Although the pattern-to-mask alignment mark is formed on the second surface, in the X-ray mask according to the preferred embodiment of the invention it is detectable from the first surface of the mask substrate by the electron beam of an electron beam lithography system. The electron beam of the electron beam lithography system is used to scan for the location of the pattern-to-mask alignment marks, and having identified those can then proceed to create the circuit pattern in the correct location on the first surface of the mask substrate.

In the most highly preferred embodiment of the invention the pattern-to-mask alignment mark is an etched cross forming approximately V-shaped valleys in the second surface whose depth is just less than the thickness of the mask substrate. The marks are detectable from the first surface of the mask substrate by the absence of backscattered electrons from the pattern-to-mask alignment mark because the electron beam penetrates through the thin remaining portion of the mask substrate and out the valley in the second surface instead of being backscattered as occurs in the thicker regions of the mask substrate.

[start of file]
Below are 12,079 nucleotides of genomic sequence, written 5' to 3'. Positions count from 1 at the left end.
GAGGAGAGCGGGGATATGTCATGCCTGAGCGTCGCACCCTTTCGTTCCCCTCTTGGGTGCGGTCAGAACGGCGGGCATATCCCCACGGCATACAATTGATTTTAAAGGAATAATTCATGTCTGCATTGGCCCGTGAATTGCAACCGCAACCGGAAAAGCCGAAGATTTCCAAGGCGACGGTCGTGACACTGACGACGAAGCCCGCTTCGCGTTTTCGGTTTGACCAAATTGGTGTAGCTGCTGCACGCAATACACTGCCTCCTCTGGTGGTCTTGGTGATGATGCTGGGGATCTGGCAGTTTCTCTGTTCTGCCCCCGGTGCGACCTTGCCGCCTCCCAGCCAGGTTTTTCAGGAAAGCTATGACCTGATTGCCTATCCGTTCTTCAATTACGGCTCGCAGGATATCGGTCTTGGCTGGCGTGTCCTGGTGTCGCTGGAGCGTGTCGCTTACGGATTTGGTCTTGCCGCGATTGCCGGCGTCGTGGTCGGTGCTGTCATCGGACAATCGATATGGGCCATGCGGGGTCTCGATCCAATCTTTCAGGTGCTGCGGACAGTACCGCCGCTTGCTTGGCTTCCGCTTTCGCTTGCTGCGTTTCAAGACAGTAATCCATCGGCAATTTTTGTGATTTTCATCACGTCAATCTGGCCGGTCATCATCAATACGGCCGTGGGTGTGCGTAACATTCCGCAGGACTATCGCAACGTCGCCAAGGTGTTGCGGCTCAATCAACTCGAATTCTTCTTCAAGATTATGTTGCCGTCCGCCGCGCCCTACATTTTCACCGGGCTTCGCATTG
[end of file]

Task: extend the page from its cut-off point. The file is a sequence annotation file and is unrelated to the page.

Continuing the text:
An X-ray mask according to this invention will generally include at least two pattern-to-mask alignment marks located at relatively widely spaced locations on the mask substrate to permit both translational and rotational alignment of the pattern to be written on the mask with the windows already etched into the mask substrate.